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Cooperative Education Programs are at the Core of Instilling and Maintaining a Culture of Engineering Excellence

Here at the STEELASTIC Company, we are in the business of engineering and manufacturing custom, automated systems that produce tire and heavy equipment track components. To date, we have delivered over 900 of these systems which are operating in more than 55 countries around the globe.

Our multi-disciplined engineering team’s challenges are broad. In the production pipeline, these include customizing our base technology; in order to produce the customer’s unique components, interface with their downstream process, as well as, conform to their available footprint and other unique localized requirements. Driven by our “big picture” planning process, we additionally face the mission of continually improving, differentiating, and expanding our equipment offerings. Amplifying the difficulty of these challenges is the inherent, non-linear nature of the rubber that our systems process. This material’s property impedes our ability to simulate system performance, upfront in the design process, thus forcing us to rely heavily on the practical experience of our engineers and technicians, as well as, subsequent empirical testing and debugging.

As rubber processing and converting experience is seldom acquired in the classroom and is rarely transferable from other industries, it is imperative for the success of our customers that we fully capture our internal body of knowledge and efficiently pass it on during our on-boarding process.

Our 20-person, multi-disciplined engineering team currently possess an average tenure with STEELASTIC of 7.5 years, with a range of 27 years (longest tenure minus the least). Collectively, we average 13 years of tire and rubber industry experience per engineer and routinely employ two cooperative education students, one of mechanical discipline and one of electrical or software discipline.

Cooperative Education

In the United States, educational institutions use cooperative education programs to afford their engineering students with “real world” experience. These paid, “full-time” positions typically consume 4 to 12 months of the students’ college career.

How We Utilize and Benefit from Collaborative Education at STEELASTIC

Expanding the above discussion, the engineering team at STEELASTIC, typically, employs 2 students per 16-week semester, 3 semesters per year. Often individuals will remain on staff between semesters and return for multiple semesters.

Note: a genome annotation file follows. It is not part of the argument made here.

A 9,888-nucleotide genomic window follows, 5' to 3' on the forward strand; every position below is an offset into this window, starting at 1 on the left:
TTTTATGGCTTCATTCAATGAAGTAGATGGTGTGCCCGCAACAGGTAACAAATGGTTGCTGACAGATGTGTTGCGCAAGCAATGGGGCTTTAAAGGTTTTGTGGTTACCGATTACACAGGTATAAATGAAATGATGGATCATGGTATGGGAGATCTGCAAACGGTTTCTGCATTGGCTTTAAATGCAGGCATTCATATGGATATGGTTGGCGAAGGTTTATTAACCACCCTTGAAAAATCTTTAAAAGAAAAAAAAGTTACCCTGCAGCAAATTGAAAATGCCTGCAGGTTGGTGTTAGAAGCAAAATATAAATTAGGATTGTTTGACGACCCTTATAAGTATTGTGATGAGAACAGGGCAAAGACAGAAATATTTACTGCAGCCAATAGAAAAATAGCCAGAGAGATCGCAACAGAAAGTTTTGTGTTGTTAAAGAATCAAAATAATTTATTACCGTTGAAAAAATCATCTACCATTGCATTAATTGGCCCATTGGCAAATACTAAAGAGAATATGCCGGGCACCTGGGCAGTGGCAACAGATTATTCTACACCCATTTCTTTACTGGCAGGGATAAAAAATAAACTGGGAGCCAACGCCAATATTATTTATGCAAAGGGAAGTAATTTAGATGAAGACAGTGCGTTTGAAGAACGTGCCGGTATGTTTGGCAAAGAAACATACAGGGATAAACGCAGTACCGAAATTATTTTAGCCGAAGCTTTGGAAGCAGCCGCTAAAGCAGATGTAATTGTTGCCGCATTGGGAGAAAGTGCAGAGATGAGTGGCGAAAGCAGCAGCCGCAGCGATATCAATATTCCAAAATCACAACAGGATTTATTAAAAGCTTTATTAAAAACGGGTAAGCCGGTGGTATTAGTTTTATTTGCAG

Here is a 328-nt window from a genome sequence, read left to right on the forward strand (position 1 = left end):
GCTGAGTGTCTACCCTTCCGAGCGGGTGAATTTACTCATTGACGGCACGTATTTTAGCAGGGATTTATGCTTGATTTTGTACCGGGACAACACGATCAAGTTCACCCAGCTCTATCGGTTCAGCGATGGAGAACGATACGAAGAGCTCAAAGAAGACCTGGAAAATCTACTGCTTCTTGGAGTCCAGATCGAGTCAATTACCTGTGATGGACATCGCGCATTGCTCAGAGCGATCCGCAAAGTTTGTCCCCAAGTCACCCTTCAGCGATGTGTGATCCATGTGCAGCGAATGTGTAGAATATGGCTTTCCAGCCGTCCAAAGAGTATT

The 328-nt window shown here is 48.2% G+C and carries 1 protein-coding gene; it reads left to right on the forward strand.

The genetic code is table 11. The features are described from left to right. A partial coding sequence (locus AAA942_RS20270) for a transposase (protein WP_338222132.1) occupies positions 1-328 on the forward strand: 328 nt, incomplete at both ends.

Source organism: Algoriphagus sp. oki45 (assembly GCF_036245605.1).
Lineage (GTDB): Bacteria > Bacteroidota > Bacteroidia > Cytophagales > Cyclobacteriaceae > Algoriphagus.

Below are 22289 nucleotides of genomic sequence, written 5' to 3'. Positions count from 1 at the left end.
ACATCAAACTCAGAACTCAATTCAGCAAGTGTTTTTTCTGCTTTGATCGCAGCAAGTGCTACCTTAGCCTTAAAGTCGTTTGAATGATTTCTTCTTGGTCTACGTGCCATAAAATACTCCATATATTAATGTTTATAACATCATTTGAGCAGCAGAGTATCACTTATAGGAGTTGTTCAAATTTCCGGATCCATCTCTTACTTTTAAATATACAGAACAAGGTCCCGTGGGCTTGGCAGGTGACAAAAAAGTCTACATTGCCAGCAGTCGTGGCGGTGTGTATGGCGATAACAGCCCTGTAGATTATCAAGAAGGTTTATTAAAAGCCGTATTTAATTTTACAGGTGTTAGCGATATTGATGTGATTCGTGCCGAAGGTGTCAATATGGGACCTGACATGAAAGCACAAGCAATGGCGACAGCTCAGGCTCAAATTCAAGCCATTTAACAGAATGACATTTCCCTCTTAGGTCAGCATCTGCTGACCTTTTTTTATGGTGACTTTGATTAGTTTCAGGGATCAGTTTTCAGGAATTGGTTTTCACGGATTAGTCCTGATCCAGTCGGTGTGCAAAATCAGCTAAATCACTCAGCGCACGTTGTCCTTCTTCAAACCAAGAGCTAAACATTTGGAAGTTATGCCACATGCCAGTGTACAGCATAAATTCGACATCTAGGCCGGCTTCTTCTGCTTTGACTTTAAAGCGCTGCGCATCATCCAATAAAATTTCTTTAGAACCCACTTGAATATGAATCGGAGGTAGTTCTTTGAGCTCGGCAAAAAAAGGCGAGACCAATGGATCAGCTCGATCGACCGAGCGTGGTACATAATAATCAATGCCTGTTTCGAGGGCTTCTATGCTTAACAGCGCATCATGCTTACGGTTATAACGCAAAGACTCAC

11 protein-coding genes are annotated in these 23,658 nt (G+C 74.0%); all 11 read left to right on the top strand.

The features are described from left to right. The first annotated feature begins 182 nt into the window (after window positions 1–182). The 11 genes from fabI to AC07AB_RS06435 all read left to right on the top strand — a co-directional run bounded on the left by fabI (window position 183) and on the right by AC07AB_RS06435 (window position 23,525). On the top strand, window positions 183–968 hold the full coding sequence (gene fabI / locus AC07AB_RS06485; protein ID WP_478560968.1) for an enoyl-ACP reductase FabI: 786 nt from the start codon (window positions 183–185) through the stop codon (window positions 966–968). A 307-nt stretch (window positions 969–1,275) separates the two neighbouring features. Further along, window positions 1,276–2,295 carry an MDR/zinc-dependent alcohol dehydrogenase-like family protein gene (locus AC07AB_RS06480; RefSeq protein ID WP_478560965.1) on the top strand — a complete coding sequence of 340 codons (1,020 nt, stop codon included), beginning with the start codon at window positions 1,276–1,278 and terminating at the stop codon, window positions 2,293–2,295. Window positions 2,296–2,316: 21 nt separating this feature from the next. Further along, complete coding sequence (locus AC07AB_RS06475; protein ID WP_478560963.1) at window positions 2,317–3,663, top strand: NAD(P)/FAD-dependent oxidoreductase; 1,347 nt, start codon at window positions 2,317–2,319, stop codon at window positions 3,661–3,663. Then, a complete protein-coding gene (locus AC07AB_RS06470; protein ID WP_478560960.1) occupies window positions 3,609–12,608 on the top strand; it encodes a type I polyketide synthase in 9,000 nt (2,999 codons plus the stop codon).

We are open to working with several local institutions, but our primary partnership is with the University of Akron. Candidates are selected based on a combination of academic performance, prior experience on academic or industry design teams, software experience, and oral communication skills exhibited during a phone interview.

Our approach is to initially measure the individual’s aptitudes in our core skill areas, then orientate them to our CAD and ERP systems by working as an assistant to one or more of our staff engineers. This affords the intern the opportunity to acquire and practice new skills, and frees the staff engineer from these tasks, while providing him with the experience to direct and mentor a subordinate which may not otherwise be a part of their current role.

As the intern progresses, we will broaden the tasks put before them. For example, design a component or enclosure on their own versus detail a component or enclosure that was designed by others. Ideally, we task them with a project of their own that can be completed within the time constraints of the semester. Minimally, outside of the daily “grind”, the intern will be afforded several opportunities to attend dedicated technical training and/or trade shows during the semester.

As the semester comes to a close, in addition to conducting a one-on-one evaluation with the intern, we require them to produce a report on their tenure and deliver it to the group in presentation form.

In conclusion, the advantages of cooperative education to the typical engineering student (recently out of a secondary school) are:

  1. Exposure to a working environment in their field of study, along with the associated experience that they may cite on their resume.
  2. Enhanced direction in their respective career paths through the ability to “test drive” multiple tracts within their discipline, such as, machine design, panel design, process engineering, software, consumer or industrial products.
  3. Greatly increase their experience utilizing engineering and business software (CAD, Excel, Rockwell, Siemens, ERP etc.).
  4. Opportunity to network in a business environment and polish their “non-electronic” interpersonal skills.
  5. Cash in pocket to temper their academic expenses.

Conversely, the benefits that our business enjoys from cooperative education include:

  1. An affordable, low risk means to evaluate new talent while bolstering existing capacity.
  2. Promotion of positive, “word of mouth” discussion about the business within the academic community.
  3. Means to evaluate management aptitude within our permanent team, as well as, continual refinement of our onboarding process.
  4. Over time, the process produces a pool of talent that is fully evaluated and onboarded to our business process, thus the individual is able to contribute on day one of permanent employment, which significantly reduces the time and expense of expanding department staff or replenishing positions vacated by advancement.

Circled personnel indicates current or former engineering cooperative education students on the STEELASTIC team (10).